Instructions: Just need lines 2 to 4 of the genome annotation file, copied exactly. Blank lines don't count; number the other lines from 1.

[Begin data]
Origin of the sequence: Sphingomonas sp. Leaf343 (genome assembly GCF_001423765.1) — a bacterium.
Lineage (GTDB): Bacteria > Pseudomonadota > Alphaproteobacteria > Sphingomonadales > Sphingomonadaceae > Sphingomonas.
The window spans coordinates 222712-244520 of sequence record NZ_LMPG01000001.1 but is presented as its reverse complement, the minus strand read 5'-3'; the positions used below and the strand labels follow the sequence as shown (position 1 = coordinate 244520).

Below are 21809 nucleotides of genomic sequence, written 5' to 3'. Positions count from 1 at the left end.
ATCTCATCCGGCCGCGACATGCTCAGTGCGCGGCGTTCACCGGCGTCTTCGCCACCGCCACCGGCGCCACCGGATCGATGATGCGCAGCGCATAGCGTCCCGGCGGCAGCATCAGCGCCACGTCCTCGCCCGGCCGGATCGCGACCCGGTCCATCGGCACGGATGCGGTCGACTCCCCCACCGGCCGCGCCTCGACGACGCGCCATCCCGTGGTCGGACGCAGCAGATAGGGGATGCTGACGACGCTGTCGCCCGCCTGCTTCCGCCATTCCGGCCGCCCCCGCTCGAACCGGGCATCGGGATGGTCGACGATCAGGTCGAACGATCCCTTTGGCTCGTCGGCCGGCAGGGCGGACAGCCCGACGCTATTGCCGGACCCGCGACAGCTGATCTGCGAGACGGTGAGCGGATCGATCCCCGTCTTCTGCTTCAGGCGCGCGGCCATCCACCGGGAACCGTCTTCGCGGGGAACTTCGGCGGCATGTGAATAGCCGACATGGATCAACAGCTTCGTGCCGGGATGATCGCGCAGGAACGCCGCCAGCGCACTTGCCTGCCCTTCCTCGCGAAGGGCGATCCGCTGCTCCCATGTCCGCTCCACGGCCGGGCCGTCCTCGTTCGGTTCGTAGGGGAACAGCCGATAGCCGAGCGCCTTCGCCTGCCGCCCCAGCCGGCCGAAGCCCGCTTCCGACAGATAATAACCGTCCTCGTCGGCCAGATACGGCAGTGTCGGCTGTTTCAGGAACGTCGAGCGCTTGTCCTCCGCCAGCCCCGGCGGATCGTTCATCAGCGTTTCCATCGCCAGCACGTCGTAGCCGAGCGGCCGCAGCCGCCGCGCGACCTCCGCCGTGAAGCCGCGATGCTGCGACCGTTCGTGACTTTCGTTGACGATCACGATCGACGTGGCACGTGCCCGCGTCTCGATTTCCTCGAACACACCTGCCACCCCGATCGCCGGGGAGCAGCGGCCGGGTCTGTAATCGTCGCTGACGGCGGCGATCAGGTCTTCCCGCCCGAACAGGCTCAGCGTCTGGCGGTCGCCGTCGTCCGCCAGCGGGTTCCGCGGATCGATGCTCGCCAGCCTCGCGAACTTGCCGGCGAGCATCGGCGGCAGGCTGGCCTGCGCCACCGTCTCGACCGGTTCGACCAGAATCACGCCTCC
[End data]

Lineage (GTDB): Bacteria > Pseudomonadota > Alphaproteobacteria > Sphingomonadales > Sphingomonadaceae > Sphingomonas.
The window spans coordinates 222712-244520 of sequence record NZ_LMPG01000001.1 but is presented as its reverse complement, the minus strand read 5'-3'; the positions used below and the strand labels follow the sequence as shown (position 1 = coordinate 244520).

Below are 21809 nucleotides of genomic sequence, written 5' to 3'. Positions count from 1 at the left end.